Contributed by Beth Trissel

Shirley Plantation is home to a famous ghost called “Aunt Pratt.” To quote their website: “Aunt Pratt” was Martha Hill Pratt, the daughter of early Shirley ancestor Edward Hill III. Her portrait in the bed chamber of Shirley’s Great House is the subject of intriguing stories which have been retold by noted author L.B.Taylor, Jr. in his book, Ghosts of Virginia, Volume I. Mr. Taylor is also author of Haunted Houses, published by Simon and Schuster, as well as five regional Virginia ghost books, including Civil War Ghosts of Virginia.
The story of “Aunt Pratt” is included in Lori Haskin’s Book - Spooky America: Four Real Ghost Stories

A reviewer of the book describes the tale:
Picky Aunt Pratt Shirley Plantation, Charles City, Virginia January 2002 Martha Hill Pratt must have been an extremely strong woman when she was alive, that’s the only way she could have a ghost that could command so much attention. Martha Pratt was born at the plantation but married and moved to England, the portrait of her hung in the first floor gallery for years, overlooking the family cemetery. In the mid 1800’s the family decided to redecorate and moved the painting to the attic.

Night after night, family members could hear a tapping noise coming from the attic, puzzled they realized the only thing that was moved to the attic was the painting so they decided to move it to the third floor. The tapping continued so they tried the second floor.
That didn’t seem to work either so they returned the painting to the first floor where it originally hung.

After that, everything was quiet again. That is until 1974 when family members shipped the painting to New York City for a display of haunted goods. Martha didn’t like it, not at all; the painting rumbled and rattled until they decided to put it in a closet for the night. The family decided that Aunt Pratt had enough, they had the frame fixed [it was damaged when it was in the closet] and hung it back in it’s original location where it still hangs a little crooked to this very day. The last line sums it up perfectly, “It’s just a friendly reminder from Aunt Pratt...leave me alone!”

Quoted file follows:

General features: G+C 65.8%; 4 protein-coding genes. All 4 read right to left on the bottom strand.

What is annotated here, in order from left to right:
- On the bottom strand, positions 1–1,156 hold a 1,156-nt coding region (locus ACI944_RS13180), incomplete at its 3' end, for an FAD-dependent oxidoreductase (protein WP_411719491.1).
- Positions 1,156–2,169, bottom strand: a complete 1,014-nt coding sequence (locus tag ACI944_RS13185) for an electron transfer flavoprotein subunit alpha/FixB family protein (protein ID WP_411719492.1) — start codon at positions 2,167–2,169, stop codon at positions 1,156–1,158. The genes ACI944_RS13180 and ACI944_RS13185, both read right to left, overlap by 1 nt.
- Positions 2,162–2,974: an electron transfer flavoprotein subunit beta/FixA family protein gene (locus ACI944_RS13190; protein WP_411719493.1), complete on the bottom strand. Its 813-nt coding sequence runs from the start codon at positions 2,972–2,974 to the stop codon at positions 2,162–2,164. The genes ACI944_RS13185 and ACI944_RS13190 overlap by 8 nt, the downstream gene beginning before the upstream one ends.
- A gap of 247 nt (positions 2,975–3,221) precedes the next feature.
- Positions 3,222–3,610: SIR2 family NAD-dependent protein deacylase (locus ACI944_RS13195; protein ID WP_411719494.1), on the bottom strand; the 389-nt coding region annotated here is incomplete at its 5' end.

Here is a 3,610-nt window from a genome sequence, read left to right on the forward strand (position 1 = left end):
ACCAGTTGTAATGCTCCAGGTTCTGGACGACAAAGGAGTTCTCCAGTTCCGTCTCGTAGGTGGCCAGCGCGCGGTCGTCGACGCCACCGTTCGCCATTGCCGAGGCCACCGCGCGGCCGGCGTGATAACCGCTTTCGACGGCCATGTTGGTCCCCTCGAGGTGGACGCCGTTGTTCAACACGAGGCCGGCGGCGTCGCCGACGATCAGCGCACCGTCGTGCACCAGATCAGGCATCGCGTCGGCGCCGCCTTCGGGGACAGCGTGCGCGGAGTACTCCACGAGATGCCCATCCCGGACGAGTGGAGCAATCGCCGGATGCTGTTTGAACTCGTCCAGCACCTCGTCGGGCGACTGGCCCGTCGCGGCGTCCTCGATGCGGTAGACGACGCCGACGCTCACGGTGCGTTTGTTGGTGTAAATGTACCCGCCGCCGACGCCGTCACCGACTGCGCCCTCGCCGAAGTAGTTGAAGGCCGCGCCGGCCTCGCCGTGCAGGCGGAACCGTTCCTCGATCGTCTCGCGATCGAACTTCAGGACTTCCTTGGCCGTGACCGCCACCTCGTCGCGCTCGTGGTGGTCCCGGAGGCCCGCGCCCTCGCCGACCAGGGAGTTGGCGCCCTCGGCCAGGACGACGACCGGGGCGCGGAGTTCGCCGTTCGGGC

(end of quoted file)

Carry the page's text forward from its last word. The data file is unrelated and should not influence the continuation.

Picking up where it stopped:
The history and stories of Shirley were part of the inspiration behind my paranormal romance, Somewhere My Love, coming soon to the Wild Rose Press!

For more on Shirley Plantation and Aunt Pratt visit:
To explore other historic ‘haunts’ in Virginia check out:
To purchase Pamela Kinney’s non-fiction book, Haunted Richmond, Virginia visit


  1. Nightingale // February 17, 2008 at 12:12 PM  

    I love ghost stories. My grandmother scared us with ghost stories so much that we'd hide under the covers.

    But she didn't have any stories of "vocal" ghosts. Very interesting.

    There is a walking ghost tour in Charleston, SC.

  2. Beth Trissel // February 17, 2008 at 3:06 PM  

    I've heard about the Charleston ghostly tour. Williamsburg has one as do other historical places in Virginia. It seems we have an abundance of ghosts in the Old Dominion.

  3. Mary Marvella // February 17, 2008 at 4:44 PM  

    Ghost stories influenced 2 of my books. One grew from the names of two ghosts who yakked their story to me during a two hour ride. I still love that book.

  4. Ashley Ladd // February 17, 2008 at 7:11 PM  

    Ghosts fascinate me. One of the best times of my life was ghost hunting at the French Lick hotel on a writer's retreat a few years ago.

  5. Georgie Lee // February 17, 2008 at 10:40 PM  

    Great post. I visited Shirley Plantation this summer and I loved it. The history connected to the house it spectacular and I can imagine it resulting in a few ghosts.

  6. Helen Scott Taylor // February 18, 2008 at 4:20 AM  

    I love ghost stories, Beth. This sounds facinating. I've never written a book inspired by a ghost story, but the stories certainly stir the imagination!

  7. Beth Trissel // February 18, 2008 at 8:28 AM  

    Thanks, ladies. I seem to be very drawn to the subject of ghosts, as they make appearences not only in Somewhere My Love, but in several of my historical romances. Must be the influence of these old Virginia homes, including our family homeplace, (circa 1816), and all the stories that accompany them.

  8. Shelley Munro // February 18, 2008 at 10:38 PM  

    Beth, what a great story. I enjoy reading romances with ghosts. I'm not sure I'd like to meet face-to-face though!